• Only the E28 and E34 generations are given their own pages. While I understand that the E28 was the "pioneer" of the M series as we know it today (the M1 being a much lower-volume vehicle), it still seems that if we are going to break up into separate generations, the E39, E60, and F10 chassis should be given their own pages as well.
  • The two pages are basically the same length as the segments representing them in this article. We are dealing with a foolish amount of redundancy here. Either make this an "index" with small bits of info and NO detailed specs, or ditch the other articles, which is what I have suggested.

Sensible? P924 CarreraGTS (talk) 15:51, 1 July 2010 (UTC)

P924 CarreraGTS (talk) 14:21, 12 July 2010 (UTC)

P924 CarreraGTS (talk) 14:23, 12 July 2010 (UTC)

0-60 in 4.1s?[edit]

The claim for the E60 of... 0-60 mph: 4.1s, Road & Track [2/06] ...seems dubious to me, given that the 0-100km/h time is 4.7s (and 60mph = 96.56 km/h). 0.6s to go from 96.6km/h to 100km/h? I doubt it. WikiDMc (talk) 10:55, 25 February 2011 (UTC)

I certainly see your point. Yet the E60, as much as I truly dislike it, is a 500+BHP, 200+MPH (fully stock) capable of out-performing MOST Sports cars - regardless of age or genre. A fully broken-in E60 M5 is certainly capable of breaking even the 4.0 second barrier and oodles of owners claim to have done so. Simply stated, BMW cars are MUCH faster than the factory claims and all cars accelerate better once 50k miles have honed the piston/cylinder/crankshaft relationship. This social, real-world feedack cannot be dsmissed. My two cents. (talk) 18:15, 20 December 2011 (UTC)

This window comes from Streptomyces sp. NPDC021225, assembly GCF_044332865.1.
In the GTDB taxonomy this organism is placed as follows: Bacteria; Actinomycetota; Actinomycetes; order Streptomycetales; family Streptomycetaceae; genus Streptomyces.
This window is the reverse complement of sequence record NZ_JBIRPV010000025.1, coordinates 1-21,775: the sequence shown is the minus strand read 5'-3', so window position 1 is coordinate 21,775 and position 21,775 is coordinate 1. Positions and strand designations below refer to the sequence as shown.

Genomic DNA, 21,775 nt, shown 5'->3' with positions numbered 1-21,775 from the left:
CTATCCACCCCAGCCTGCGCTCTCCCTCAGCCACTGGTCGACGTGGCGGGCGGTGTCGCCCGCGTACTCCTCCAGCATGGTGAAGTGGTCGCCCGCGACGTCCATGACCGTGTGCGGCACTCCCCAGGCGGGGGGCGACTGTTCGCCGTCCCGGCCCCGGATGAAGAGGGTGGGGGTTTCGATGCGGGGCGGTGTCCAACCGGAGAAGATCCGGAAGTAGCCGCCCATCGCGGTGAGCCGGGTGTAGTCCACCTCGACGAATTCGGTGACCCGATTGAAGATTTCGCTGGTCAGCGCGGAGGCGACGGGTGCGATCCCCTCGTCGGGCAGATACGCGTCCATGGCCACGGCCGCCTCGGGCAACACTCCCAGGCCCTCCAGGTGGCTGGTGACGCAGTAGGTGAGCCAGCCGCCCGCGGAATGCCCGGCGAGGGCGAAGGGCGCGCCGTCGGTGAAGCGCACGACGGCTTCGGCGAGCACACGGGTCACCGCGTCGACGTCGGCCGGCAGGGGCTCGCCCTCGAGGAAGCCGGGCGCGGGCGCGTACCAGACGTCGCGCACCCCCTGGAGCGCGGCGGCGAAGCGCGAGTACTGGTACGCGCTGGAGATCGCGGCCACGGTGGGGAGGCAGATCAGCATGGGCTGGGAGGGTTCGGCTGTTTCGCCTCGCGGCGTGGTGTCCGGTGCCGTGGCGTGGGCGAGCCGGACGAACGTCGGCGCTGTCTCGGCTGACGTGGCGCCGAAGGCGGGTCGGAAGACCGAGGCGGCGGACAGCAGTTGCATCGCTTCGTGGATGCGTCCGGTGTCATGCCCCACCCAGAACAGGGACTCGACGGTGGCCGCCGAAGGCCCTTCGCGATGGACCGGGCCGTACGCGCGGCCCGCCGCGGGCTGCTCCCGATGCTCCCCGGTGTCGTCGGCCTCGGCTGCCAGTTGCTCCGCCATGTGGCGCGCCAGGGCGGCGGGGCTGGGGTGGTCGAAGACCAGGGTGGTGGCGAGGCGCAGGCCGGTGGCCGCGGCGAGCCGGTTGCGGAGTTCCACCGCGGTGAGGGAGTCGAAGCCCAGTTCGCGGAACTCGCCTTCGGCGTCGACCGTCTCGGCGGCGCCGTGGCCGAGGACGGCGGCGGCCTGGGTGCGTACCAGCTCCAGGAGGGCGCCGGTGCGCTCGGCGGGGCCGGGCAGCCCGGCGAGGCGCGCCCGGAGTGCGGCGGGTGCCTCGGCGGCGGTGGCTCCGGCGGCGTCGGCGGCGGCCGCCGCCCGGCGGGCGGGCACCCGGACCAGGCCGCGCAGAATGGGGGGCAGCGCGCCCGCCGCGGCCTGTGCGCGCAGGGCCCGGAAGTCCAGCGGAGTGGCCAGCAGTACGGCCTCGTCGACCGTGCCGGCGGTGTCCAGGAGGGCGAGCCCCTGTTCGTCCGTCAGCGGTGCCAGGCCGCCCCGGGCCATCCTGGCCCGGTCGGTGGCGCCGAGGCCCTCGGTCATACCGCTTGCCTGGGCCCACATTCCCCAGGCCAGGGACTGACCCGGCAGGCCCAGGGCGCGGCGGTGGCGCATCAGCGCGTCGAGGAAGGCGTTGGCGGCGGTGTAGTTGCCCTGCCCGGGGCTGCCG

I added a reference link to Road & Track that supports the 4.1 second 0-60. 72Dino (talk) 18:29, 20 December 2011 (UTC)

"Petrol" or "Gasoline" engine?[edit]

I recently changed a reference to the E60 having the first v10 "gasoline" engine in a production sedan to read "petrol" engine. I now realise this might be a touch controversial, after seeing this discussion. I made the change because:

  • "Petrol" is used on the BMW international website (WP:TIES).
  • The M5 is a German-made car, where I believe the term "petrol" is used over "gasoline" (WP:TIES).
  • The BMW_5_series page uses "petrol".

I believe these are strong enough arguments to override the counter-arguments I could come up with:

  • The M5 page appears to at least begin with American English Spelling (eg: utilizing) (WP:RETAIN), but not necessarily American terminology, and usage is inconsistent (utilising is used later in the article).
  • As far as I can tell, more than half all M5's have been sold in the USA or Canada (WP:TIES).

WikiDMc (talk) 05:47, 6 March 2011 (UTC)


"Production of the M5 continued until November 1988, well after production of the E28 chassis ended in Germany in December 1987. This continued production would eventually lead to a class action lawsuit that was settled with vouchers being given to car owners" - the article doesn't explain why there was a class action lawsuit. There's an implication that BMW originally sold it as a limited edition, but reneged on the deal, but the article says nothing about this. -Ashley Pomeroy (talk) 20:30, 17 May 2014 (UTC)